sudo su - and su -

Hello,

quick question please. Whats the difference between sudo su - and su -

Thanks,

Babar
  • post-author-pic
    Kenneth A
    09-28-2018

    If you are a regular user (that does not have elevated privileges) then you will not be able to run 'su - ' by itself to switch to another user's account.  The root user, however, does have this capability.  So if a regular user account wants to switch to another user account, they have to prepend the command with 'sudo' (provided that they have permissions in the sudoers file to do so).


    So 'sudo su - ' gives a regular user the abilty to run the 'su' command as if they were the root user.

  • post-author-pic
    Michael C
    09-28-2018

    To elaborate a little on Kenny's reply, if you were to run both of those commands as is, you would get a password prompt.  Using just `su -` is going to prompt you for the root password, however `sudo su -` will prompt for your user password (assuming you have sudo perms).  Both commands can be used to "su up" to the root user.

  • post-author-pic
    Mike C
    09-28-2018

    Further to this, even the - (dash) is optional - invoking it will drop you into root's home; omitting it will leave you in the directory you are currently in.  There are some other things the dash does as well but that's further reading.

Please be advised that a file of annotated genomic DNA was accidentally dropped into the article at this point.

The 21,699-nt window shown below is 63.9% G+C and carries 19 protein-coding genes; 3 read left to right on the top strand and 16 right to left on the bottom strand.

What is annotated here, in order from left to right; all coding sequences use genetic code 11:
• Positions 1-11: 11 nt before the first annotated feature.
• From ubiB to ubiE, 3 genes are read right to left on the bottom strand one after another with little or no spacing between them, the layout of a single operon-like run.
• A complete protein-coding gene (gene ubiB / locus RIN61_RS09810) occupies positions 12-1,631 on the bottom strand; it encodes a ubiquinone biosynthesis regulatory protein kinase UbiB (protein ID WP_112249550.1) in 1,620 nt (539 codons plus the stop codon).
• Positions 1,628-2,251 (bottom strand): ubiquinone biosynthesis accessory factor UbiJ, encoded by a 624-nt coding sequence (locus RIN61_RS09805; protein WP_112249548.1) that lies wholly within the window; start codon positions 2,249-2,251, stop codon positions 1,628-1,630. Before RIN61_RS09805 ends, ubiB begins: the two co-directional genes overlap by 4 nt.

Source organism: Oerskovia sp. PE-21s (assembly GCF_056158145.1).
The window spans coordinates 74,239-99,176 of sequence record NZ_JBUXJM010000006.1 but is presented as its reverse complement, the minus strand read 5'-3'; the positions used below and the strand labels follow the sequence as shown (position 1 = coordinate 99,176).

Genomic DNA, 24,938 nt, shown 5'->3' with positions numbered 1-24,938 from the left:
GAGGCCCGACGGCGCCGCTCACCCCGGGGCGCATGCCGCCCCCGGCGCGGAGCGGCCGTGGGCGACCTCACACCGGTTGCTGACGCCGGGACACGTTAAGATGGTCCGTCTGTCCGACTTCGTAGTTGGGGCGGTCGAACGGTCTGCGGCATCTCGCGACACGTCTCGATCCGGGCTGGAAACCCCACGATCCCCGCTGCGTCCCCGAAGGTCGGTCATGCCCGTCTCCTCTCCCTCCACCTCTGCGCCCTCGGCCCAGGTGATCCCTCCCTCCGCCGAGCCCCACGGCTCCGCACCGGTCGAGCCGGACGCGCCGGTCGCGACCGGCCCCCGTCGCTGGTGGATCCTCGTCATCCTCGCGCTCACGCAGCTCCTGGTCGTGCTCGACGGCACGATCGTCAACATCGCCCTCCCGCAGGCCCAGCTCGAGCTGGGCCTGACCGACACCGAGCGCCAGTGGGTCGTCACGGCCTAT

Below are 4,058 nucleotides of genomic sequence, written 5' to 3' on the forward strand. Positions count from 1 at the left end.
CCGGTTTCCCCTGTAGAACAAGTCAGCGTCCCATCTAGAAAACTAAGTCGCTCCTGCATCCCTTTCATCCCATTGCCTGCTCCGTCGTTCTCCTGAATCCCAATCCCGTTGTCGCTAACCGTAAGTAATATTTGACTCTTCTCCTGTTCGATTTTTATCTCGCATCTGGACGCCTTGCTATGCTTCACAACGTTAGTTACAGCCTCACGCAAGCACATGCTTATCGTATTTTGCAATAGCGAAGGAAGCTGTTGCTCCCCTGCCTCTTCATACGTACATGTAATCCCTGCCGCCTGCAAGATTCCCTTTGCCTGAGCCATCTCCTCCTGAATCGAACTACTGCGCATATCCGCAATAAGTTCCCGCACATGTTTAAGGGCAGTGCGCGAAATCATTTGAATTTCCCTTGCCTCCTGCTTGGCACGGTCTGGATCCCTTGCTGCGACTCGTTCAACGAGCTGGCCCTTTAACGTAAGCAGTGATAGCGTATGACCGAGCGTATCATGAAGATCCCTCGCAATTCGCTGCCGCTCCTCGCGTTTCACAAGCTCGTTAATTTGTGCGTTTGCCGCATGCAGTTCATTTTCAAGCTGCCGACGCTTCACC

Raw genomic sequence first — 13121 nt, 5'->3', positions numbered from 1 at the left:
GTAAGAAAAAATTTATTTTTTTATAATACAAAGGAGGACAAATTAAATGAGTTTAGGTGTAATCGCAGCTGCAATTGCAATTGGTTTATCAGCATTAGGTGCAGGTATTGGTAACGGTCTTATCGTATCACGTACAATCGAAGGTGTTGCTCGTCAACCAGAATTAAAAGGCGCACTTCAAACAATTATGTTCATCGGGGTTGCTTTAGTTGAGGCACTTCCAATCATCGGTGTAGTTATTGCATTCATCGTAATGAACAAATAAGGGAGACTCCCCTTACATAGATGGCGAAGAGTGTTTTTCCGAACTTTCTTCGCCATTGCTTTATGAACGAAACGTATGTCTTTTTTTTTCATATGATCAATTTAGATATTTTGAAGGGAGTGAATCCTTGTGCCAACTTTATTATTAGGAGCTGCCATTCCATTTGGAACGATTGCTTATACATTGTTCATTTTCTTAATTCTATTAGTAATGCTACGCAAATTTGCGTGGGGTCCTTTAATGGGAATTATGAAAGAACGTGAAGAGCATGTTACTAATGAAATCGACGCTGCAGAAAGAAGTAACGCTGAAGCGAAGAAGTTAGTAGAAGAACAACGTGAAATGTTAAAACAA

• post-author-pic
    blanco750
    09-28-2018

    Thanks all of you .  so one further question :)  

    not allowing ordinary user ssh to a server as root@xyz and  then allowing sudo su - to become root , what's the difference . A couple of years ago our engineering team changed how we used to connect to servers by not allowing root user directly ssh( not sharing root password) ; instead they created some adminuser to ssh . I was told that its for increaed security so someone doesn't accidently delet files etc. If an ordinary user can switch to root as sudo su - then what was the wisdom behind what they did or even we do in lab servers. 
    Thanks !

    Babar

  • post-author-pic
    Mike C
    09-28-2018

    Letting people login as root is that means that more people know the root password and have more than one way of logging in to the system. By making folks login as themselves, I have a little more control over what they can and cannot do - i.e. if I decide someone no longer deserves root, I can simply take them out of wheel - or lock their account - and I don't have to worry about changing root's password.

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